Multitasker for the shop floor

There are production plants and machines that are connected to factory networks as segmented network cells. Communication between the cell and the SCADA system has been already setup and it is currently working.

The user has to decide for his production plant in a data mining application which data must be collected and how often. The SCADA system already collects data from the machines and plants, but this is only for operation and monitoring restricted data. Adding new data points and forwarding them to upper-level systems takes a lot of effort and may lead to an upgrade of the SCADA system. This is typically not wanted.

Placing a processing engine that can gather and process all kind of data, flexibly inside or close to the cells sounds like a good option. Creating a cell dedicated small application that talks with the machine transparently without any effect on existing communications would be the solution.

The next step is to establish who will create this application and where it will be hosted. The decision has been made that IT takes responsibility of developing the software, while automation takes responsibility of maintaining the hardware on the shop floor. An ideal hardware solution is a processing engine that allows open-source applications and container-based architecture.

While the data mining project is running, it is clear that an additional application could be integrated to improve maintenance of the production machines in the factory. These enhancements would change production from reactive troubleshooting to proactive and preventative maintenance. The company decides to pursue these changes in order to reap these benefits.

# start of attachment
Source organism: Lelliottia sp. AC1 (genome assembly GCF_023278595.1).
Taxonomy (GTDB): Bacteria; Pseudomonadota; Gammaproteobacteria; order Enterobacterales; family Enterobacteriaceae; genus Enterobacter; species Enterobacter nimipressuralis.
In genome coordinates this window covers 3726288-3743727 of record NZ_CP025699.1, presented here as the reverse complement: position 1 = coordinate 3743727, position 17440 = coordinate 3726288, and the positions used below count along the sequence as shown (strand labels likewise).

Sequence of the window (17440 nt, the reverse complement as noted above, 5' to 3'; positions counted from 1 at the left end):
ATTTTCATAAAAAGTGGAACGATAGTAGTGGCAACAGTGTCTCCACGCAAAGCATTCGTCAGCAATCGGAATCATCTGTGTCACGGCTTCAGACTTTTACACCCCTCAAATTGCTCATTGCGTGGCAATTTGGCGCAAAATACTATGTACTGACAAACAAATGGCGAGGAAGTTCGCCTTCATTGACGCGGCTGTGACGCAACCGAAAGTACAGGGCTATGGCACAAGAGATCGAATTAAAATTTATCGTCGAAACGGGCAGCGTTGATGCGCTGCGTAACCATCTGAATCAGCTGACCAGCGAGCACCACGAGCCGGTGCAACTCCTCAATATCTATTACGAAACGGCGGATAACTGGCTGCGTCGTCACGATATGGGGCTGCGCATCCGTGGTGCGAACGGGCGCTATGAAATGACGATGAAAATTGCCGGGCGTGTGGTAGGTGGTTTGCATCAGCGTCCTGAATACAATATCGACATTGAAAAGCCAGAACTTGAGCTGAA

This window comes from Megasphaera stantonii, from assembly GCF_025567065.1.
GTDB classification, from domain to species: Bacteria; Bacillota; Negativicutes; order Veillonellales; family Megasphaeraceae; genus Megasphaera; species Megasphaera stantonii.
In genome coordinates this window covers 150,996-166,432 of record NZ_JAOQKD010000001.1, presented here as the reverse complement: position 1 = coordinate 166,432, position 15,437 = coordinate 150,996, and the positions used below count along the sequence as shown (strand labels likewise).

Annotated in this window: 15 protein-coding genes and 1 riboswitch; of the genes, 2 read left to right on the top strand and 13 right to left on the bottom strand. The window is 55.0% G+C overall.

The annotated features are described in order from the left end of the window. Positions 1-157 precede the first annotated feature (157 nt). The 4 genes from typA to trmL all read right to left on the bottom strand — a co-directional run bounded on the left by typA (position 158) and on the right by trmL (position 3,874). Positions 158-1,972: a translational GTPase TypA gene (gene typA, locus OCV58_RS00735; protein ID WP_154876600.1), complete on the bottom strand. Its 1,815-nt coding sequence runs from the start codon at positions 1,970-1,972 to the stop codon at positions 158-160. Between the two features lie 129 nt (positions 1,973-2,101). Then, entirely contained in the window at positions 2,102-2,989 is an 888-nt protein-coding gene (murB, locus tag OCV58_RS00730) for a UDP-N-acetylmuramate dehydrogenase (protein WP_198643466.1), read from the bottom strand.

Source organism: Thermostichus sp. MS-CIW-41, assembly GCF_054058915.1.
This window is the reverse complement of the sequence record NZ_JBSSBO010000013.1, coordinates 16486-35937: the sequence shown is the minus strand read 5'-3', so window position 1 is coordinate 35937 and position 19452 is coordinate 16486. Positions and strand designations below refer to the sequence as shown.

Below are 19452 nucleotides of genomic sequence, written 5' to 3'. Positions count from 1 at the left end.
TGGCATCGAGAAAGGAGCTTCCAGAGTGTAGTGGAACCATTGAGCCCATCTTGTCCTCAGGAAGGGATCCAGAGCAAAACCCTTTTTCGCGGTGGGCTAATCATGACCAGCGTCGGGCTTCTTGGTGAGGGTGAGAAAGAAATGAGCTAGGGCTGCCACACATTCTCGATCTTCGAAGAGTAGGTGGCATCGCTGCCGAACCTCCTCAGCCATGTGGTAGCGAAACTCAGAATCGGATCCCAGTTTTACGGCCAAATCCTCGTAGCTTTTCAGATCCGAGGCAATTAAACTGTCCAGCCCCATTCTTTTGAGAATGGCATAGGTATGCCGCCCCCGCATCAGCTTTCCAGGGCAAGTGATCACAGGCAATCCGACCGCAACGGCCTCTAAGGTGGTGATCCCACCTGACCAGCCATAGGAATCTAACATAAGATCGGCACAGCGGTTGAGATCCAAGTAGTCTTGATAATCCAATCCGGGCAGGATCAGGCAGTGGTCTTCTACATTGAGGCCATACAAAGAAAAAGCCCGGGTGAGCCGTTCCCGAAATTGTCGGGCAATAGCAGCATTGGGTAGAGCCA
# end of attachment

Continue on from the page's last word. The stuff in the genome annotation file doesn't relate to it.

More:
Automation wants to have applications that are simple to use and capable of providing them with relevant information. Searching for applications from different sources reveals that there are several possibilities to implement existing applications from open sources. A deep dive into the analysis identified that both the data mining and troubleshooting applications should be hosted on the same hardware due to the same requirement for data source connectivity and maintenance. As a solution, they will need a multitasker platform for the shop floor.

The perfect match for the application is found from Siemens generated, industrial use application specially for process network analyzing. This application is also developed to run as container on an ARM based device called Scalance LPE9403, which is a local processing engine that has the power to run multiple applications simultaneously as containers.

By locating this device at the cell or aggregation level in the automation network, they can concentrate on data gathering and analyzers in one hardware platform without compromising applications availability.
Integrating Edge computing into the shop floor with a robust and flexible platform can optimize machine and plant availability and performance, improve data-driven decision making and enable machine builders to develop new business models.

Milouni Sheth, Marketing Operations, Siemens DI PA